Turkish soldiers are pictured in a village near the Turkish-Syrian border in Hatay province, Turkey January 24, 2018. Photo: Reuters/Umit Bektas
Turkey urged the United States on Thursday to halt its support for Kurdish YPG fighters or risk confronting Turkish forces on the ground in Syria, some of Ankara’s strongest comments yet about a potential clash with its NATO ally.
The remarks, from the spokesman for President Tayyip Erdogan’s government, underscore the growing bilateral tensions, six days after Turkey launched its air and ground operation, “Olive Branch”, in Syria’s northwestern Afrin region.
In Washington, the Pentagon said that it carefully tracked weapons provided to the YPG and would continue discussions with Turkey.
“We carefully track those weapons that are provided to them, we ensure that they, to the maximum extent possible, don’t fall into the wrong hands and we’re continuing discussions with the Turks on this issue,” Lieutenant General Kenneth McKenzie, joint staff director, told reporters.
Turkey’s targeting of the YPG, which it views as a security threat, has opened a new front in Syria’s multi-sided civil war. The Syrian Kurdish group is a main part of a US-backed rebel alliance that has inflicted recent defeats on Islamic State militants.
Any push by Turkish forces towards Manbij, part of a Kurdish-held territory some 100 km (60 miles) east of Afrin, could threaten US efforts in northeast Syria and bring them into direct confrontation with US troops deployed there.
“Those who support the terrorist organization will become a target in this battle,” Deputy Prime Minister Bekir Bozdag said.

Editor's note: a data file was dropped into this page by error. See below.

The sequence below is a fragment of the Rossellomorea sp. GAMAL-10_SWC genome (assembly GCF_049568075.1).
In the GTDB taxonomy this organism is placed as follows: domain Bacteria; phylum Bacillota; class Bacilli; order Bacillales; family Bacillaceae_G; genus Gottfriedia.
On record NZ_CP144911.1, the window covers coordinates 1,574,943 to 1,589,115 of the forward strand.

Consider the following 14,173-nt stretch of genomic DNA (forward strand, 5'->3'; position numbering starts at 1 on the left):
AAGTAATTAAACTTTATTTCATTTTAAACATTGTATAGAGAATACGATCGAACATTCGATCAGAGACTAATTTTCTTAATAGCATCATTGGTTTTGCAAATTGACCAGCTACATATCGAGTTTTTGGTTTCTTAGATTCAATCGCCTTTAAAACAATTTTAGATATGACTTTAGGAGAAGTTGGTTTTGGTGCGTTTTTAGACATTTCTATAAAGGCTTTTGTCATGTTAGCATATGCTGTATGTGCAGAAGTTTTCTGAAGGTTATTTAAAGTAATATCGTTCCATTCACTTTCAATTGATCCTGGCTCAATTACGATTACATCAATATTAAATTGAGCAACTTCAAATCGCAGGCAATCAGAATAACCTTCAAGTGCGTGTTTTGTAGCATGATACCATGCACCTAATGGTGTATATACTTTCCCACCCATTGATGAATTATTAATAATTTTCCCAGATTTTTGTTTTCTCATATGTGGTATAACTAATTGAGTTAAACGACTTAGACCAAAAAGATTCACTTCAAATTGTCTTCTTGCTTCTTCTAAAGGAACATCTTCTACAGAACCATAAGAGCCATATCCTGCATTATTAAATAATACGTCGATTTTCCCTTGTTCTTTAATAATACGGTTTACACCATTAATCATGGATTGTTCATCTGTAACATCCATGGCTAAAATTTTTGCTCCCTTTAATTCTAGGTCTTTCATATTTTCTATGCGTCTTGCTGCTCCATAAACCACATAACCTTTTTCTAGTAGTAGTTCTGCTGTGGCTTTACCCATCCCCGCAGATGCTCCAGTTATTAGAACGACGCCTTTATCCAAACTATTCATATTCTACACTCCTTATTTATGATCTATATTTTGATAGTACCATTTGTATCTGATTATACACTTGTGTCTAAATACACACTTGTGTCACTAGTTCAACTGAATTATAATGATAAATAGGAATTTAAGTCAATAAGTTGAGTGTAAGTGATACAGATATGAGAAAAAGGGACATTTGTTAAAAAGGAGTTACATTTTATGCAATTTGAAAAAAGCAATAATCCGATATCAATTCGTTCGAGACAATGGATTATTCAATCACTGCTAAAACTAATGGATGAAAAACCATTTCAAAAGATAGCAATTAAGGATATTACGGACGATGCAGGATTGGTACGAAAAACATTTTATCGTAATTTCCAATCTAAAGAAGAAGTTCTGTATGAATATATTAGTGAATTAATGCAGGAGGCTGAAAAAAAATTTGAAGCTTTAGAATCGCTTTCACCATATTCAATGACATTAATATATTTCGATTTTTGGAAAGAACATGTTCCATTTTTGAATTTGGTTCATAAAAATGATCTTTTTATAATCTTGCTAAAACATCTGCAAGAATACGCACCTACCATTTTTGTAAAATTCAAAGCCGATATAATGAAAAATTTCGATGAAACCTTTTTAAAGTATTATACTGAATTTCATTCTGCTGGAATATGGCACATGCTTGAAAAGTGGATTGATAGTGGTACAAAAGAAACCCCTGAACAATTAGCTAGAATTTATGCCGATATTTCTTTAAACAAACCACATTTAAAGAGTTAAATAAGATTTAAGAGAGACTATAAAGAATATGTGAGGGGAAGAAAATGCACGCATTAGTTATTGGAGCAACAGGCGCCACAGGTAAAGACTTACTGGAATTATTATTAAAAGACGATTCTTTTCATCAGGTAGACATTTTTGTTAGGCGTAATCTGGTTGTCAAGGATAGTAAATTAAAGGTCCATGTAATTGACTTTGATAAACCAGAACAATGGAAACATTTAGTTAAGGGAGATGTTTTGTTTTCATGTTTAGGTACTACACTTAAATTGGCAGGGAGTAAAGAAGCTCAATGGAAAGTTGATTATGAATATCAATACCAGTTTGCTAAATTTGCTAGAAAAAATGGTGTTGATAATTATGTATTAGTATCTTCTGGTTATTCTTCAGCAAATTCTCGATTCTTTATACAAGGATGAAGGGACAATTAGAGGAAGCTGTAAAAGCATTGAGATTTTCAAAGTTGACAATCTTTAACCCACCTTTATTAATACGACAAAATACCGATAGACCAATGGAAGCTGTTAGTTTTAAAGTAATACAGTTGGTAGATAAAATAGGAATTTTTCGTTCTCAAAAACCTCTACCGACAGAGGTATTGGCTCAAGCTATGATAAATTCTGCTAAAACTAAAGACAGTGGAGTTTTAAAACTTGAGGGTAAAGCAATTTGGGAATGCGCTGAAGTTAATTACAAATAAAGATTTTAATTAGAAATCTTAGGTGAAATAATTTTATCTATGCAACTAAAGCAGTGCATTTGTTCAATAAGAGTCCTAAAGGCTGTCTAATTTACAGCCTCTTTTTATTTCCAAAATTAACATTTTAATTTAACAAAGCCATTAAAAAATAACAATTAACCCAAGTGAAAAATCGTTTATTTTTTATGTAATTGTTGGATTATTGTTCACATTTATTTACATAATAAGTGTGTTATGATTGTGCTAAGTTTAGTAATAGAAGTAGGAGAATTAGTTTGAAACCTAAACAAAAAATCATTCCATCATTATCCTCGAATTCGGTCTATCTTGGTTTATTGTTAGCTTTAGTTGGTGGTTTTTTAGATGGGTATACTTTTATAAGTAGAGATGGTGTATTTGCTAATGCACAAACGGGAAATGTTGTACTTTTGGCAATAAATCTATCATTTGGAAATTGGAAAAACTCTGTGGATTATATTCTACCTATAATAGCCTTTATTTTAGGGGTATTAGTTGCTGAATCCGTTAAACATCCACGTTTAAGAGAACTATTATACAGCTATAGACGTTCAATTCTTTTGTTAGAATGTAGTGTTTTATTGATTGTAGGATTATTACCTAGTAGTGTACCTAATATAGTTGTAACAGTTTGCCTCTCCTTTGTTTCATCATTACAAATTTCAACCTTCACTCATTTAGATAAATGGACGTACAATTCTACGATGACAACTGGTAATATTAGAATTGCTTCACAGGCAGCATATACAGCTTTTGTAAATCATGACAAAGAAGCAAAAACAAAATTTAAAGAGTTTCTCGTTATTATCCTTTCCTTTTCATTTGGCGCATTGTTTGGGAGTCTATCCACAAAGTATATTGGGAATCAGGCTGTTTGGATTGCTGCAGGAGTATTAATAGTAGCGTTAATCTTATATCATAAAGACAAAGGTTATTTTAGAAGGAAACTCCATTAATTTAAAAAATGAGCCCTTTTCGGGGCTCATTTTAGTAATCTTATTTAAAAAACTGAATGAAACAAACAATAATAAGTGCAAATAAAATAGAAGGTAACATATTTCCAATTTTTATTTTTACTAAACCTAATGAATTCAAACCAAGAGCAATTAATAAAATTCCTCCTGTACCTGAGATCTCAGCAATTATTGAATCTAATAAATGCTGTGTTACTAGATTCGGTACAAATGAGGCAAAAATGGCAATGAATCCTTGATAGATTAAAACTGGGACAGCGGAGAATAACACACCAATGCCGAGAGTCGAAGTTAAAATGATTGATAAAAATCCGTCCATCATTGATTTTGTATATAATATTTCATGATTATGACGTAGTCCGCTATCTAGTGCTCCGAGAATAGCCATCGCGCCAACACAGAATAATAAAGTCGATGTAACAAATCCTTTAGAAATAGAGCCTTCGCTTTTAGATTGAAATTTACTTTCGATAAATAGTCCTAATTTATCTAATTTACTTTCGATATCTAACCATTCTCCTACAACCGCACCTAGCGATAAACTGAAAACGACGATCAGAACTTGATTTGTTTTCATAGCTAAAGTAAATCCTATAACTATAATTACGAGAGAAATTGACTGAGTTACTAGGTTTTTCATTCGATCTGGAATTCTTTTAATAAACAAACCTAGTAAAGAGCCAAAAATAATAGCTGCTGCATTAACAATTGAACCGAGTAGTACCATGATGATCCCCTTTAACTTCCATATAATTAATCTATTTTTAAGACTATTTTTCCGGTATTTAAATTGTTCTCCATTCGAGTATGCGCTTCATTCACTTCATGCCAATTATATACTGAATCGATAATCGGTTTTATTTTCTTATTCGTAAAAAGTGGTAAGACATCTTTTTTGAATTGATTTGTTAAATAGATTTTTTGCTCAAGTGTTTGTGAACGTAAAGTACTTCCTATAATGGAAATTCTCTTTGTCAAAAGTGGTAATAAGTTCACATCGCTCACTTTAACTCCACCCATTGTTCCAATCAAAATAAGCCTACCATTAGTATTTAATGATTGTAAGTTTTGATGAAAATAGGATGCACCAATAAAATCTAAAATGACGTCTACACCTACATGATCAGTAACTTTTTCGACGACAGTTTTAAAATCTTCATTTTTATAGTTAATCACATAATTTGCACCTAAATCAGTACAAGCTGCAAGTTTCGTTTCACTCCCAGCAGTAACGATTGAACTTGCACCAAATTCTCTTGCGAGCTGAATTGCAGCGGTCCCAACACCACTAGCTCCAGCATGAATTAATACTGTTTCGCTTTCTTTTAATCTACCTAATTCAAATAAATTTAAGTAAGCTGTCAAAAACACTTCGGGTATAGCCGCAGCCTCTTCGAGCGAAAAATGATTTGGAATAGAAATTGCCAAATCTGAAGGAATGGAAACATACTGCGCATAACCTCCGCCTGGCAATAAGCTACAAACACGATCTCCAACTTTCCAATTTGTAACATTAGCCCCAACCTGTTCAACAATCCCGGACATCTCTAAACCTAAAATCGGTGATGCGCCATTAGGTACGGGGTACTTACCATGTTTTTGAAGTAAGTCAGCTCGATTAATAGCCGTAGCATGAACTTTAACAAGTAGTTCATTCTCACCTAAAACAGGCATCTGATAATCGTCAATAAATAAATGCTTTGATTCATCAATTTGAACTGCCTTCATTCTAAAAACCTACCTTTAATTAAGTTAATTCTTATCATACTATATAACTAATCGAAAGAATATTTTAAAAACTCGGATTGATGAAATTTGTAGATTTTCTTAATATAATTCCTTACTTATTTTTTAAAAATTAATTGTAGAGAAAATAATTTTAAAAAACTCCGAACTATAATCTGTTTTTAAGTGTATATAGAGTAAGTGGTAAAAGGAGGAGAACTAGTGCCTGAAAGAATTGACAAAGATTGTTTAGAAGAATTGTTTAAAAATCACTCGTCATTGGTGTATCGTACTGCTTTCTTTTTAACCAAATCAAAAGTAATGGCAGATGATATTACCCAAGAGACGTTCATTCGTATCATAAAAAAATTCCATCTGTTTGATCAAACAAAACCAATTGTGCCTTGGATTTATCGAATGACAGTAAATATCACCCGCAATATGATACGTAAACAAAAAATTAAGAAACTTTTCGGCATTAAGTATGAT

“The United States needs to review its solders and elements giving support to terrorists on the ground in such a way as to avoid a confrontation with Turkey,” Bozdag, who also acts as the government’s spokesman, told broadcaster A Haber.
The United States has around 2,000 troops in Syria, officially as part of an international, US-led coalition against Islamic State. Washington has angered Ankara by providing arms, training and air support to Syrian Kurdish forces that Turkey views as terrorists.
A coalition spokesman declined to address Bozdag’s comments.
The Kurdish-led autonomous administration that runs Afrin on Thursday called on the Syrian government to defend its border with Turkey in Afrin despite Damascus’ stance against Kurdish autonomy.
“We call on the Syrian state to carry out its sovereign obligations towards Afrin and protect its borders with Turkey from attacks of the Turkish occupier,” it said in a statement on its website.
The Syrian government has said it is ready to target Turkish jets in its airspace, but has not intervened so far. It suspects the Kurds of wanting independence in the long-run and does not recognize the autonomous cantons they have set up in northern Syria.
US forces were deployed in and around Manbij to deter Turkish and US-backed rebels from attacking each other and have also carried out training missions in the area.
US President Donald Trump urged Erdogan on Wednesday to curtail the military operation in Syria, the White House said.
However Turkey has disputed that characterization of the conversation.